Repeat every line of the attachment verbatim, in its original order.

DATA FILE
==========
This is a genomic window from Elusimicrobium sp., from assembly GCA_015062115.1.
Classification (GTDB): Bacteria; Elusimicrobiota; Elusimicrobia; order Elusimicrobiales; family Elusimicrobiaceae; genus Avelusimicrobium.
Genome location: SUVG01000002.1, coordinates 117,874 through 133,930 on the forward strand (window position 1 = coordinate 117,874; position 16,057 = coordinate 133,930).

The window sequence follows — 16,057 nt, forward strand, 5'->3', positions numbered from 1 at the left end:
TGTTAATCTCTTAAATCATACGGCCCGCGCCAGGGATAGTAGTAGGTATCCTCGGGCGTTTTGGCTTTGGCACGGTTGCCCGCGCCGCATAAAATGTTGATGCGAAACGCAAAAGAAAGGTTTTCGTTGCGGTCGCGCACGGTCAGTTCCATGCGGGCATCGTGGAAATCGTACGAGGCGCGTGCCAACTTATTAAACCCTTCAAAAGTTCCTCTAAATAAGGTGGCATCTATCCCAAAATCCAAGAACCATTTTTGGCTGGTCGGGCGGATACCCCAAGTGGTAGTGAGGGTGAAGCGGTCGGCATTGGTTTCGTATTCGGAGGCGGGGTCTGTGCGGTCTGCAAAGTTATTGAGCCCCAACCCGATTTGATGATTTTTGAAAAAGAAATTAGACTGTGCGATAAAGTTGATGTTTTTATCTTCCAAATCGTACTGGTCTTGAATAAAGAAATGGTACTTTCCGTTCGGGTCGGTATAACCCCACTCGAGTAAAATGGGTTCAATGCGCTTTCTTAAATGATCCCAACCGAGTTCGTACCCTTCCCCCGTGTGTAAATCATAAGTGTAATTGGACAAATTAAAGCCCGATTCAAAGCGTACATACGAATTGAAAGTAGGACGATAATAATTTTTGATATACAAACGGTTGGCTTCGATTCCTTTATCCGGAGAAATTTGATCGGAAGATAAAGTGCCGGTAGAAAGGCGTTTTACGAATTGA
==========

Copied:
This is a genomic window from Elusimicrobium sp., from assembly GCA_015062115.1.
Classification (GTDB): Bacteria; Elusimicrobiota; Elusimicrobia; order Elusimicrobiales; family Elusimicrobiaceae; genus Avelusimicrobium.
Genome location: SUVG01000002.1, coordinates 117,874 through 133,930 on the forward strand (window position 1 = coordinate 117,874; position 16,057 = coordinate 133,930).

The window sequence follows — 16,057 nt, forward strand, 5'->3', positions numbered from 1 at the left end:
TGTTAATCTCTTAAATCATACGGCCCGCGCCAGGGATAGTAGTAGGTATCCTCGGGCGTTTTGGCTTTGGCACGGTTGCCCGCGCCGCATAAAATGTTGATGCGAAACGCAAAAGAAAGGTTTTCGTTGCGGTCGCGCACGGTCAGTTCCATGCGGGCATCGTGGAAATCGTACGAGGCGCGTGCCAACTTATTAAACCCTTCAAAAGTTCCTCTAAATAAGGTGGCATCTATCCCAAAATCCAAGAACCATTTTTGGCTGGTCGGGCGGATACCCCAAGTGGTAGTGAGGGTGAAGCGGTCGGCATTGGTTTCGTATTCGGAGGCGGGGTCTGTGCGGTCTGCAAAGTTATTGAGCCCCAACCCGATTTGATGATTTTTGAAAAAGAAATTAGACTGTGCGATAAAGTTGATGTTTTTATCTTCCAAATCGTACTGGTCTTGAATAAAGAAATGGTACTTTCCGTTCGGGTCGGTATAACCCCACTCGAGTAAAATGGGTTCAATGCGCTTTCTTAAATGATCCCAACCGAGTTCGTACCCTTCCCCCGTGTGTAAATCATAAGTGTAATTGGACAAATTAAAGCCCGATTCAAAGCGTACATACGAATTGAAAGTAGGACGATAATAATTTTTGATATACAAACGGTTGGCTTCGATTCCTTTATCCGGAGAAATTTGATCGGAAGATAAAGTGCCGGTAGAAAGGCGTTTTACGAATTGA